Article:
Moving school lines ‘a last resort’
By Sarah Nagem
Even though school board members often disagree, the Rowan-Salisbury Board of Education seems unanimous about at least one issue:
North Rowan High School needs more students.
Or, at the very least, some tender loving care.
Creating a plan to increase enrollment can be tricky, they say. The obvious way might be to shift attendance boundaries. That would bring students from Salisbury, East Rowan and West Rowan to North. But it would surely also bring the wrath of parents who don’t want their children moved.
Or maybe an academy system ó turning North into a magnet school with exclusive programs ó could attract students from other schools, board members say.
They agree either option would take careful planning.
Last month, the school board appointed three of its members to brainstorm ideas to help North Rowan. Karen Carpenter, who represents that district, serves on the committee with Bryce Beard and Jean Kennedy.
Shifting the lines
Telling children they have to switch schools isn’t an easy thing for any school system to do.
“That is such a sore thumb with so many people,” Kennedy says.
The school board faced a redistricting headache a few years ago when it considered moving some students from Salisbury High to North Rowan.
Parents told them why it was a bad idea, and they weren’t always polite about it.
In the end, those students didn’t go to North Rowan. Instead, the board transferred about 100 students ó who lived closer to Salisbury ófrom North Rowan to Salisbury.
The board might have to look again at the possibility of shifting attendance lines to boost North Rowan’s enrollment, says Dr. Jim Emerson, chairman of the school board. But he wants to eliminate all other options first.
“That would be a last resort, as far as I’m concerned,” Emerson says.
If the board redraws lines for North Rowan, it would have to do so for every high school, Carpenter says.
In the past, the school board has used a Band-Aid approach to fixing problems, she says. She doesn’t want that to happen anymore.
“I don’t want us just to slap something in place,” Carpenter says. “At some point, you really have to do things systematically and logically and not piecemeal.”
Beard says he doesn’t want the board to redraw attendance lines right now. Other options are available, he says.
Statements like that frustrate Corinne Mauldin, president of the PTA at North Rowan High.
Mauldin has emerged as a leader in asking ó demanding, rather ó help from the school board.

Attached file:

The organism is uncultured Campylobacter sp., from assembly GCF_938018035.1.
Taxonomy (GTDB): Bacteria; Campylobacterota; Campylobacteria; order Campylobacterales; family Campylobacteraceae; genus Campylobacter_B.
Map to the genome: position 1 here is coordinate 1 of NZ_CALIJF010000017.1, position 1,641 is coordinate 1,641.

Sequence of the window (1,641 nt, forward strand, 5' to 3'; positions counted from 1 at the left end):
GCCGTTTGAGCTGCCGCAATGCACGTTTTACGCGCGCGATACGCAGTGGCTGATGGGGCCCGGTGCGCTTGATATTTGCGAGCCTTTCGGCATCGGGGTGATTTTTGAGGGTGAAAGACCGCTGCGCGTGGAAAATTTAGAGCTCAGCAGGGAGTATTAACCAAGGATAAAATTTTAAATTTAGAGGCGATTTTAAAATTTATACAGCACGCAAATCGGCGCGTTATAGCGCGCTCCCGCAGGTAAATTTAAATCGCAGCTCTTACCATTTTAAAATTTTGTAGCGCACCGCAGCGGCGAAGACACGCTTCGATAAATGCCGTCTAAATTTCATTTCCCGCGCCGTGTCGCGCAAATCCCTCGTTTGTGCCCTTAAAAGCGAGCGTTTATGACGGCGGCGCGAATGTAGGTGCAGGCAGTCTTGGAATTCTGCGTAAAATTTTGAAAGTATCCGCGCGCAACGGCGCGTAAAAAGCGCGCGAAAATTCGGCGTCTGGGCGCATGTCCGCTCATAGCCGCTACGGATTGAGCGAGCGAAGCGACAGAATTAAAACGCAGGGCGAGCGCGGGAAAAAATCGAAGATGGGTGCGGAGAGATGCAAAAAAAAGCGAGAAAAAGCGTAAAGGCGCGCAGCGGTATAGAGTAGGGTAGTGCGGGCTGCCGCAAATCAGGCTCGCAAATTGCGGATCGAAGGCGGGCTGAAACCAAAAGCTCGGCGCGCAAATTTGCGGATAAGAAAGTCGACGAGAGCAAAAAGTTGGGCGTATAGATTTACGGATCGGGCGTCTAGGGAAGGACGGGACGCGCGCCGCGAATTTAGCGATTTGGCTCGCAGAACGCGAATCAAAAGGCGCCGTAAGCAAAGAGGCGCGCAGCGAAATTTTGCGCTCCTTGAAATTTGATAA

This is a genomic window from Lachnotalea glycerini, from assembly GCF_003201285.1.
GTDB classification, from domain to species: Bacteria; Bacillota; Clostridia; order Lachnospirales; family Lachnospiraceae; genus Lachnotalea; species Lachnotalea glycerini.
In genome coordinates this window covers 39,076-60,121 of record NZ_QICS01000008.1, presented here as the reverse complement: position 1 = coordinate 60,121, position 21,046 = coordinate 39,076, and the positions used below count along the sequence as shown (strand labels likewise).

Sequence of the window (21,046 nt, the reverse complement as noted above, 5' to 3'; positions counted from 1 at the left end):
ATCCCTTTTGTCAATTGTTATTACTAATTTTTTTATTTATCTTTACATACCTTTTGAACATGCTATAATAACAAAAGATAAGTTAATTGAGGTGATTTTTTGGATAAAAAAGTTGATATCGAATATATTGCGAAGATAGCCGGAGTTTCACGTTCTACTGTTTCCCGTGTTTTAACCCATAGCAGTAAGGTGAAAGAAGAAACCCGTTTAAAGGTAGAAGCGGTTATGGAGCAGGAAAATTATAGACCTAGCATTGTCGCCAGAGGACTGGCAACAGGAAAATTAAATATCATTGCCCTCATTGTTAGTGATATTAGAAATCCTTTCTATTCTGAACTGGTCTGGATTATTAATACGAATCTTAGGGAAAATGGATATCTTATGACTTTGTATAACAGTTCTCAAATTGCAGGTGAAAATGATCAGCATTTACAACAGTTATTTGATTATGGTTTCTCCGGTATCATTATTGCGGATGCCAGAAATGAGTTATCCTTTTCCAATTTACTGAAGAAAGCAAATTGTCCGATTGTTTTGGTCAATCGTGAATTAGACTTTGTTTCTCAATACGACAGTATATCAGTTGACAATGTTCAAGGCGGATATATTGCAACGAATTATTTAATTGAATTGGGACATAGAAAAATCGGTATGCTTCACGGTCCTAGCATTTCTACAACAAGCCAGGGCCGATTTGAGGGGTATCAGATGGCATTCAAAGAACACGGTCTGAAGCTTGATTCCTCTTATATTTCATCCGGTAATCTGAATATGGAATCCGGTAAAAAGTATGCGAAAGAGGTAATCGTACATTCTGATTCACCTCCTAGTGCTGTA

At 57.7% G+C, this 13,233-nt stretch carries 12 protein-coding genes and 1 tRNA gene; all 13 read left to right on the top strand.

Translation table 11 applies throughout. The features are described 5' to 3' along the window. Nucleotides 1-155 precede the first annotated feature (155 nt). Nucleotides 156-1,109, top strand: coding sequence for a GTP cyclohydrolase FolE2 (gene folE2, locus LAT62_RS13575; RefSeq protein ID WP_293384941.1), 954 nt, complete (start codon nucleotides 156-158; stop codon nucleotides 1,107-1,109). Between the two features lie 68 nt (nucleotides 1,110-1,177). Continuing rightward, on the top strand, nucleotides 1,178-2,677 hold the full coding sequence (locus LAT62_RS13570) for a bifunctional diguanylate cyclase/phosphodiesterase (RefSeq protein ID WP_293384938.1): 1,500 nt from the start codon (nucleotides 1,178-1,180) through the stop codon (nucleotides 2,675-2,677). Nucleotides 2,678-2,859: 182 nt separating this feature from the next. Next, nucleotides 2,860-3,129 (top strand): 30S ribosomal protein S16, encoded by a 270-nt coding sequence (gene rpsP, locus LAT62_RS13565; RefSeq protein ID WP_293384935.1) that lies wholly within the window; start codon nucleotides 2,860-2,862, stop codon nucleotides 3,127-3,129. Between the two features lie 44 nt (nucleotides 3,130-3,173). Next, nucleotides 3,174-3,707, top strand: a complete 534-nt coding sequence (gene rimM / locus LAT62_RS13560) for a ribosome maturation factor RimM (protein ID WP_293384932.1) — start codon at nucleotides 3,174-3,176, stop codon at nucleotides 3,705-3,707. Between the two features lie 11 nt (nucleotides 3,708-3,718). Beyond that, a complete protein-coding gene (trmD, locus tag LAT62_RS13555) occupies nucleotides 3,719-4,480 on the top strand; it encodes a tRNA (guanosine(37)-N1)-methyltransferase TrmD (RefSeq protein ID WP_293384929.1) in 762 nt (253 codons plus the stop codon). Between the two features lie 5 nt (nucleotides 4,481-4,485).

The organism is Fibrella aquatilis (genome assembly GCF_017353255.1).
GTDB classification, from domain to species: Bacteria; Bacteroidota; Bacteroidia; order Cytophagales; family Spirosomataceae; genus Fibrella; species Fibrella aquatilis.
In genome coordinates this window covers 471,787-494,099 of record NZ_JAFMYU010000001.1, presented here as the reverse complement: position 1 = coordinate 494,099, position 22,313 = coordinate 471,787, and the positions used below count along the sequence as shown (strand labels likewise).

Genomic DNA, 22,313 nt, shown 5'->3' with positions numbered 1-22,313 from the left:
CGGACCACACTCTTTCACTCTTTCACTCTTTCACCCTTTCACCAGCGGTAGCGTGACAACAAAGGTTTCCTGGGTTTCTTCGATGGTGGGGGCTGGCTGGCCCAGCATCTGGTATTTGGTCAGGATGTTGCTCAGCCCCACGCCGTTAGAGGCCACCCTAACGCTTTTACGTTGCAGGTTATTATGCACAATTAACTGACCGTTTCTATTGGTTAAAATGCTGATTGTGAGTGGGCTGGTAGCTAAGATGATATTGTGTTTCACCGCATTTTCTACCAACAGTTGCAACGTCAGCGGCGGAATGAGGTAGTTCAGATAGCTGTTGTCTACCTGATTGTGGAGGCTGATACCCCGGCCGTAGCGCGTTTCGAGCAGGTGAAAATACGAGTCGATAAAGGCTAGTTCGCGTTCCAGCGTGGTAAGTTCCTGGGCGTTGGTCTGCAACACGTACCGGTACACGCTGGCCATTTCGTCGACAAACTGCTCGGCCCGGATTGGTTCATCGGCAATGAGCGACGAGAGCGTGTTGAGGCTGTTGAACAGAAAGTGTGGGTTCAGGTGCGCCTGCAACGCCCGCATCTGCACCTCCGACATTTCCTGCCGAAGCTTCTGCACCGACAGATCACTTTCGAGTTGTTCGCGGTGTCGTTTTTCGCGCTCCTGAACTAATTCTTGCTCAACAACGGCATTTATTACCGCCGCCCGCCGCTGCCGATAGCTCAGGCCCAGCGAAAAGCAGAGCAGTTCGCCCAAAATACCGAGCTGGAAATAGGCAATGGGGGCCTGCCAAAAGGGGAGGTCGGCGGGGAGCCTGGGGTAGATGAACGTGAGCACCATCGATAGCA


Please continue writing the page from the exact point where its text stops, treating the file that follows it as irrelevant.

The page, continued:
“That infuriates me,” Mauldin says of the school board’s hesitation to consider redistricting. “That tells me they’re not willing to change.”
School leaders are considering an academy approach in high schools.
That means students would choose early on what interests them and what they want to focus on.
At North Rowan, Principal Rodney Bass is thinking about biotechnology, business and other things that might attract students to his school.
This is how academies would work: Eighth- and ninth-graders would take a survey to determine what career paths suit their interests. Different schools could offer different academies, so students could choose which school suits them best.
Students would enter the academies their sophomore year. Core classes would have a particular slant.
For example, a student in a business academy might study writing and marketing techniques in English class.
Beard likes this idea better than “drawing lines around houses” to redistrict. Kennedy, a former North Rowan teacher, does too.
“What we would look for is that perfect fit for North,” she says.
Mauldin, who wants the board to redraw attendance lines, agrees this system could help North Rowan ó but only if the school gets desirable academies.
“If the plan is academies, give us the academy that would bring us the most students to our school,” Mauldin says. “Right now, that academy is biotechnology.”
To get the academies started, school officials plan to survey students at each school about their interests and pick academy concentrations based on those responses. But Kathy McDuffie, director of secondary education, cautions that academies might not be a magic solution because students might not flock to North’s specialties.
“What’s the saying, ‘Build it and they will come’?” she says. “I don’t believe in that.”
If academies are set up, some students might have to travel a long way. A student in Landis, for example, could travel to North Rowan for school, but the student’s parents would have to provide transportation.
Carpenter isn’t crazy about the idea of students having such broad choices of schools. But academic concentrations are beneficial within each school, she says.
Finding a solution
The three-member committee plans to meet with North Rowan parents and bring findings back to the rest of the board.
Whatever the solution might be, Mauldin says it can’t come soon enough.
North Rowan is the county’s weak link when it comes to education, she says. She doesn’t want her sons’ high school to have that title anymore.
Contact Sarah Nagem at 704-797-4763 or email@example.com.